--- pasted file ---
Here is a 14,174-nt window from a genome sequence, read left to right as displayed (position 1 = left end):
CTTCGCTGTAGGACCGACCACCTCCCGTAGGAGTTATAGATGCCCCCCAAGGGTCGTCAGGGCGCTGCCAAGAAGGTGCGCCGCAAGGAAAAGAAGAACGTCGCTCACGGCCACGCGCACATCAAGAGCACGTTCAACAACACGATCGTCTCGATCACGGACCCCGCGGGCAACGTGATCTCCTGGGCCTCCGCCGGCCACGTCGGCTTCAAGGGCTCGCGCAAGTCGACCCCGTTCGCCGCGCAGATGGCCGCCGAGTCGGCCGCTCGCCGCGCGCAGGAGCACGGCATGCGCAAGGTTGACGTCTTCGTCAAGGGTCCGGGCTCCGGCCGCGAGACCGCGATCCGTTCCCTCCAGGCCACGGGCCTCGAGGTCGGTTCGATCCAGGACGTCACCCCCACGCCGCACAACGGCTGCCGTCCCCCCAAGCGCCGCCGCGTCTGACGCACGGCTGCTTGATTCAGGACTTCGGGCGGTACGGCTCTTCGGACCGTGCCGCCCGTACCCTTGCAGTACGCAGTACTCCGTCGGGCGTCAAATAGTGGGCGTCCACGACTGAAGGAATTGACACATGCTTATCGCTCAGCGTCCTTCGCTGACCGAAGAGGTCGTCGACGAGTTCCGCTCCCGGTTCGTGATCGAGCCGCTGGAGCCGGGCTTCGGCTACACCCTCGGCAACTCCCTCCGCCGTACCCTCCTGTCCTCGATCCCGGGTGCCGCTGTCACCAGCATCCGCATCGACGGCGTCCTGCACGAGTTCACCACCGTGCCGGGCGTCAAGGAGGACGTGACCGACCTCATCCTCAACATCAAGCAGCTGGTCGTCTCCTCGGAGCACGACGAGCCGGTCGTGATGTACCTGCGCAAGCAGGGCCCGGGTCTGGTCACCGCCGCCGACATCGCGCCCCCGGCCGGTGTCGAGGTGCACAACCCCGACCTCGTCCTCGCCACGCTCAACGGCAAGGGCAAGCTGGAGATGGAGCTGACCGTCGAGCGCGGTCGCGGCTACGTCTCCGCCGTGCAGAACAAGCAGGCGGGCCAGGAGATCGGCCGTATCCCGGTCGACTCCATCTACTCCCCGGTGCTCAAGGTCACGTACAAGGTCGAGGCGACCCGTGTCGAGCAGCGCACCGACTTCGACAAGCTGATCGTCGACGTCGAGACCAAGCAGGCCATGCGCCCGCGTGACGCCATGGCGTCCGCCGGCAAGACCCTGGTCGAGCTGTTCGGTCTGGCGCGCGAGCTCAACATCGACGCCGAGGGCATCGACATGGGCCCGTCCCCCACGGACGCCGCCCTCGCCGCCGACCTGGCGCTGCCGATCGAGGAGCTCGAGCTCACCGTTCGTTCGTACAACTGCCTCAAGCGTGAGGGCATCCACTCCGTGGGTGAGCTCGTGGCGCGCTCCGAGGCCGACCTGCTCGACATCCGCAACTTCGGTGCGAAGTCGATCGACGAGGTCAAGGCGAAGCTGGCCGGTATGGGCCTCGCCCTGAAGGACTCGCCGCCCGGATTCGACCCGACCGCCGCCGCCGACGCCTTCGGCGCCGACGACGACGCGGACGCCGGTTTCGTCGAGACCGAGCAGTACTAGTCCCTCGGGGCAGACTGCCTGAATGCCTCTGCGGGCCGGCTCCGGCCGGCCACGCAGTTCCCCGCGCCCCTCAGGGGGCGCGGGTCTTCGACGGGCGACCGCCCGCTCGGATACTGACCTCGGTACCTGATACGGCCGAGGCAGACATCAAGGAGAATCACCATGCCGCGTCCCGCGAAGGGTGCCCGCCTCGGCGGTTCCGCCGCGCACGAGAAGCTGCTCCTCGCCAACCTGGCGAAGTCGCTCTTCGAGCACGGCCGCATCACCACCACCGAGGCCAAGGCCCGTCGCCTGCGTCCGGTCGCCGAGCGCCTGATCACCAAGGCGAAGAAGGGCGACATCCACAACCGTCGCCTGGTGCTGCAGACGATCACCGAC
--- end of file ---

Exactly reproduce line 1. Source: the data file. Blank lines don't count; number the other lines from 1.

Here is a 14,174-nt window from a genome sequence, read left to right as displayed (position 1 = left end):